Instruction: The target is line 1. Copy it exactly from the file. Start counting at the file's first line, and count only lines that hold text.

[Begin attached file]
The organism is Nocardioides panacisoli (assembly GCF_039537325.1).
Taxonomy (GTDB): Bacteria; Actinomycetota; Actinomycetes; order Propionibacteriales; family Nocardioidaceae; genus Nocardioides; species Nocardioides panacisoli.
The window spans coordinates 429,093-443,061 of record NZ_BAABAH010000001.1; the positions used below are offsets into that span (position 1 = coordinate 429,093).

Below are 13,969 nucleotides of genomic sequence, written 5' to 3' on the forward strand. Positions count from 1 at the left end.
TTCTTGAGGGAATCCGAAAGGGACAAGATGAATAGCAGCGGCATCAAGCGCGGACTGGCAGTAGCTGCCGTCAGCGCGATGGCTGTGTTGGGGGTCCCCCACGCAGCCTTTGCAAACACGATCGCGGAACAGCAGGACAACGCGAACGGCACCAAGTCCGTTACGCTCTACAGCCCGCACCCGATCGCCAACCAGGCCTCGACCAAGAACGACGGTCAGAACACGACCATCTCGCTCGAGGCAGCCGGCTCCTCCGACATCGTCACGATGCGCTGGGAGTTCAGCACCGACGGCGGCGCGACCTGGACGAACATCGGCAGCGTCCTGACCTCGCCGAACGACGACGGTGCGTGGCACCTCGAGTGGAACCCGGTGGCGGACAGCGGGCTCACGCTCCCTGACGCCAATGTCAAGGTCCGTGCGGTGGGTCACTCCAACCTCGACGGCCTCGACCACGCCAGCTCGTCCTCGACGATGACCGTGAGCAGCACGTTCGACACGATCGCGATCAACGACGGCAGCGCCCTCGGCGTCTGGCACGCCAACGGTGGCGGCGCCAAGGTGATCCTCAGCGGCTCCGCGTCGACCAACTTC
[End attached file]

The organism is Nocardioides panacisoli (assembly GCF_039537325.1).